It is barely two hours into 11/11 in China — which means that if you were looking to get the best deals for Singles’ Day you are probably too late. The giant online “24-hour orgy of spending” generated $1.6 billion in e-commerce sales within the first 12 minutes of #SinglesDay, culminating in $4 billion earned by the first hour. On Tuesday night, online retail company Alibaba kicked off the event with a lavish party, which included attendees such as Daniel Craig, because what says luxury like the most sensitive James Bond.
While the consumption frenzy around Singles’ Day draws comparison to Black Friday, the feeling that it is more festival than online shopping comes from the event’s roots. Lore is that Singles’ Day started in 1993 by single students who wanted to have an excuse to buy themselves stuff — the date 11/11 representing “bare sticks” a.k.a. the sad way you’ll be looking at 11 now. But not too sad because being single often equals cash-money! Alibaba commandeered Singles’ Day in 2009 to promote an online shopping sale and it’s been a day of financial excess ever since.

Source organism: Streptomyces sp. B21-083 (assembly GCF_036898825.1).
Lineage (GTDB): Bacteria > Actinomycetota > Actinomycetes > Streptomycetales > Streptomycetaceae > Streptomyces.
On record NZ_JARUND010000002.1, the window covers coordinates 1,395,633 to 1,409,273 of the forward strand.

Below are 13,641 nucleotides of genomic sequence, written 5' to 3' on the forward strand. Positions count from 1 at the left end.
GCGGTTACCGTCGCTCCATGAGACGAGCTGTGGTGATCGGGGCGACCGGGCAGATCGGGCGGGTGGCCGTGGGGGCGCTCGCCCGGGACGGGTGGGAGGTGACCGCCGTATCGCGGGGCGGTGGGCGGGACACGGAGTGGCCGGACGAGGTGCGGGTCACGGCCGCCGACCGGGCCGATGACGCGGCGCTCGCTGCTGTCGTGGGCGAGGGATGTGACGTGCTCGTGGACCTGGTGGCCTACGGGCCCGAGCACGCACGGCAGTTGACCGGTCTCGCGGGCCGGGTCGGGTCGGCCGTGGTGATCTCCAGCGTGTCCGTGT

This morning, more than one million people driving across China in 400,000 vehicles began to deliver the expected millions of parcels ordered. Also known as “Double 11,” the event will bring a ton of money to Alibaba — as well as its competitor, JD.com.
Approximately 100 million people are expected to shop on Singles’ Day, the majority between 20 and 40 years-old, who will be shopping from their computers all across the country. Economists hope the event will act as a thermometer for the Chinese economy, which has slowed in the last quarter.
Only 27 merchants took part in the first Alibaba-sanctioned Singles’ Day, while 27,000 merchants were involved last year. This year has a record number of international brands participating — Uniqlo, Nike, and Topshop among them. Companies like Macy’s and Sainsbury’s don’t have physical locations in China but are still offering promotions through Alibaba’s — Chinese consumers will be able to import foodstuffs like blended tea and Scottish porridge from the United Kingdom supermarket.